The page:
Facility Activities

The Refuge’s auto tour route, open during daylight hours, allows you to observe wildlife in desert uplands, wet meadows, marshlands, and open waters. Early morning and late afternoon are ideal times to view wildlife and take pictures. Whether you are a birder, a photographer, a hunter, a student of the natural environment or share interest in the cultural history of the area, Fish Springs National Wildlife Refuge is a great place to visit.

You will find exciting birding opportunities at this Refuge year-round. Spring and fall migrations provide peak numbers of shorebirds, waterfowl, and many land birds. During the breeding season, you can easily spot nesting colonies of black-crowned night heron, white-faced ibis, great blue heron, and snowy egret.  Winter highlights often include tundra swan, numerous ducks, raptors, and the secretive American bittern. More than 290 bird species have been recorded on the Refuge.

Fish Springs National Wildlife Refuge, on the southern edge of the Great Salt Lake Desert, is covered with beautiful, lush wetlands fed by springs. The water is brackish and warm, creating a distinctive habitat for a rare native fish, the Utah chub. The springs and impoundments also attract a...

Birding is one of the fastest growing past times in the nation, and is also one of the most popular activities pursued by the public at Fish Springs National Wildlife Refuge. The Refuge is well known among birders as a birding hotspot and location of unusual bird sightings.

The...

Fish Springs National Wildlife Refuge offers a self-guided Auto Tour Route with interpretative signs describing the various wildlife species that you may see, as well wildlife habitats and the management activities that are used to support them. Be sure to pick up the Refuge’s general brochure...

Due to its isolation and small staff size, Fish Springs National Wildlife Refuge has limited environmental education opportunities. Educational lectures and tours can be arranged with Refuge staff by calling 435-693-3122.

Perhaps the fastest growing activity on National Wildlife Refuges in the past ten years has been wildlife photography. That’s not surprising – the digital camera population explosion and cell phones with ever-improving picture-taking abilities are increasing the number of nature photographers at...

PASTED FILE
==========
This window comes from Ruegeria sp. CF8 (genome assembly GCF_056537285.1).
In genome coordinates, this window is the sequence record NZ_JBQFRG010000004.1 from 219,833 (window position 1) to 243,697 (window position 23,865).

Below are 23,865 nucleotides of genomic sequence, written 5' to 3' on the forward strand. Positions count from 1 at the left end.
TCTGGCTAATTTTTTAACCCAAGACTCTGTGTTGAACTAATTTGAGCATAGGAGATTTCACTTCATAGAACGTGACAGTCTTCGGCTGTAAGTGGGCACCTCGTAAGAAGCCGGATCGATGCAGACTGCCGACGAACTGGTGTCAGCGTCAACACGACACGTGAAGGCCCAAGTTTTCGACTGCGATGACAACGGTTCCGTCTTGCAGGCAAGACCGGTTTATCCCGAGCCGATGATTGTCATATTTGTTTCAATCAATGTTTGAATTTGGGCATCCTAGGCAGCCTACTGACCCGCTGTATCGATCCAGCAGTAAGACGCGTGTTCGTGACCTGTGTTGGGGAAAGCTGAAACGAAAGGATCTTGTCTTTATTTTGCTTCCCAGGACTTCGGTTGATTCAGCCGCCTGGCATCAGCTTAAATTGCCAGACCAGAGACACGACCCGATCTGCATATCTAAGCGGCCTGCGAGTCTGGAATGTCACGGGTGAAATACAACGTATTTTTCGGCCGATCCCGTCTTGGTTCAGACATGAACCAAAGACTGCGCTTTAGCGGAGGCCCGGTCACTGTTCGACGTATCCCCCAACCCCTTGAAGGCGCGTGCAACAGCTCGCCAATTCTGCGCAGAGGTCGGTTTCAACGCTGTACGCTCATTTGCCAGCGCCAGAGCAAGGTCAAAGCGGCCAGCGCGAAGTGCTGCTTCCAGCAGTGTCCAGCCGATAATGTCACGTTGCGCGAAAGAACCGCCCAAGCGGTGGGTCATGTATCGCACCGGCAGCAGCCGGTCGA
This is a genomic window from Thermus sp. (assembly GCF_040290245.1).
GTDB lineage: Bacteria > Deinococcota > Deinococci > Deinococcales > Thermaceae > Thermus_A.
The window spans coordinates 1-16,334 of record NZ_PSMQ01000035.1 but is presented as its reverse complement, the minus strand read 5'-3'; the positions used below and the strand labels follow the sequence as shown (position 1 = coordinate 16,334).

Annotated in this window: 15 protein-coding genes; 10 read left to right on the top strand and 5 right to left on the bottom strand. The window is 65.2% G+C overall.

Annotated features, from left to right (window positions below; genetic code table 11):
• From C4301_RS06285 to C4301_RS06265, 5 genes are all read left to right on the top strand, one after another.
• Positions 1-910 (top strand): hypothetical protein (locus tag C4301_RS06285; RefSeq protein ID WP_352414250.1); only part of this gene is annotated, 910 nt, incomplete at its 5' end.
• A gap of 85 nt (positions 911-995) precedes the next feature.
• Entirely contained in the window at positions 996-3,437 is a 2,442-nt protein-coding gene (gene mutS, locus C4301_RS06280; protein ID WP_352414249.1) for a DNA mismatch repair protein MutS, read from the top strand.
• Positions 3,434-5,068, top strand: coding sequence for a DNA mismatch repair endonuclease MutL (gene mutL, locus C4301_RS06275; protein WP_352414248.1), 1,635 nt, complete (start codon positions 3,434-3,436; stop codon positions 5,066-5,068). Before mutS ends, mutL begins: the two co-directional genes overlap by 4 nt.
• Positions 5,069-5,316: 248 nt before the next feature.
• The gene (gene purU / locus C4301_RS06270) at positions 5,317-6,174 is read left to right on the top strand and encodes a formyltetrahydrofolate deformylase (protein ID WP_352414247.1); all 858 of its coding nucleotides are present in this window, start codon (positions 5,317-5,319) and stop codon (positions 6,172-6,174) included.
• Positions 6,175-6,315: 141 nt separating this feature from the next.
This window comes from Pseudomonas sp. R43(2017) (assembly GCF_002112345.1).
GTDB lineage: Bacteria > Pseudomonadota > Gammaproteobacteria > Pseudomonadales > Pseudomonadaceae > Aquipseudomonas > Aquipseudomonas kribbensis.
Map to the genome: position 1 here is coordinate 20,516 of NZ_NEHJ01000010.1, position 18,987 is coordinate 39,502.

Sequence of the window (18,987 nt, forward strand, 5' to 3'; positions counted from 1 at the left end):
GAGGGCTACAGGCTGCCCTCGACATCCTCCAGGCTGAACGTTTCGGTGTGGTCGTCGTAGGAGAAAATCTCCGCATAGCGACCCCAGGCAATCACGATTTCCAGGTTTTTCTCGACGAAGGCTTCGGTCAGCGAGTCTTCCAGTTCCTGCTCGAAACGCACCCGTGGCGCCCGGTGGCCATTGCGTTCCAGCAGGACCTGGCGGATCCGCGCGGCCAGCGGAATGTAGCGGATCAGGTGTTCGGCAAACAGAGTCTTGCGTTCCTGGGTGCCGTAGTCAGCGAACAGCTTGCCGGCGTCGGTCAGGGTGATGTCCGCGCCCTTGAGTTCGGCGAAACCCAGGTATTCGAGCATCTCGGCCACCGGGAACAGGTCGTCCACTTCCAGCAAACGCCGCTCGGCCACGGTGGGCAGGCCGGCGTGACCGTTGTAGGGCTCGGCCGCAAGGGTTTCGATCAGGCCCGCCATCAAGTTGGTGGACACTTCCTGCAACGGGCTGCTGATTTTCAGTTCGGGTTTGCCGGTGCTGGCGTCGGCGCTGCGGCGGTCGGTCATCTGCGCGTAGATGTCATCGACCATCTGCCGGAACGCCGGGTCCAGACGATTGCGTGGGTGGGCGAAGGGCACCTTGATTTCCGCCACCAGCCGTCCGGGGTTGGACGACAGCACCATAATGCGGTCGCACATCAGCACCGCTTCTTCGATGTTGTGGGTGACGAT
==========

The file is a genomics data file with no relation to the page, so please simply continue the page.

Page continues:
Backpacking is allowed, by permit, on some sites where trails that pass through a refuge are too long or remote to hike in one day.
Biking is a good way to see wildlife, learn about habitats and photograph nature. Yield to pedestrians; many refuge routes are multi-use trails. Biking may be permitted at sites where it is consistent with a refuge’s statutory purpose. E-bikes are permitted on any refuge roads and trails where traditional bicycle use is allowed, if it is consistent with a refuge’s statutory purpose and the refuge manager determines it to be a compatible use.
From bald eagles to spoonbills, from condors to puffins, birds abound on national wildlife refuges. Refuges provide places for birds to nest, rest, feed and breed making them world-renown for their birding opportunities.
Many Fish and Wildlife Service sites make great destinations for flatwater canoeing or kayaking. Some sites have concessions that rent canoes or kayaks. Some sites offer scheduled paddle tours. See individual refuge websites for details.
Some sites have dog training areas. See refuge websites for details.
Many sites do not allow dogs because they can disturb wildlife. Refuges that do allow dogs generally require that they be leashed. Some sites allow hunters and sledders to bring dogs.
While traditional geocaching (the burial or removal of "treasure") is generally not permitted at national wildlife refuges because it disturbs wildlife habitat, virtual geocaching may be allowed. In this variant, GPS coordinates lead to points of interest, such as cultural sites or exhibits, that participants can check off on a list.
Horseback riding is permitted on designated trails of a limited number of refuges. Riders must follow refuge rules and regulations for this activity. See individual refuge websites for details.
Painting and sketching in nature is possible at nearly all sites open to the public. Sometimes, sites host public displays of artworks created on the refuge.
Many multi-purpose trails are open to runners and joggers as well as walkers and, in some cases, bicyclists. Some sites host annual fun runs. Check individual refuge websites for details.

This is a Leave No Trace facility.  Please pack out what you bring in.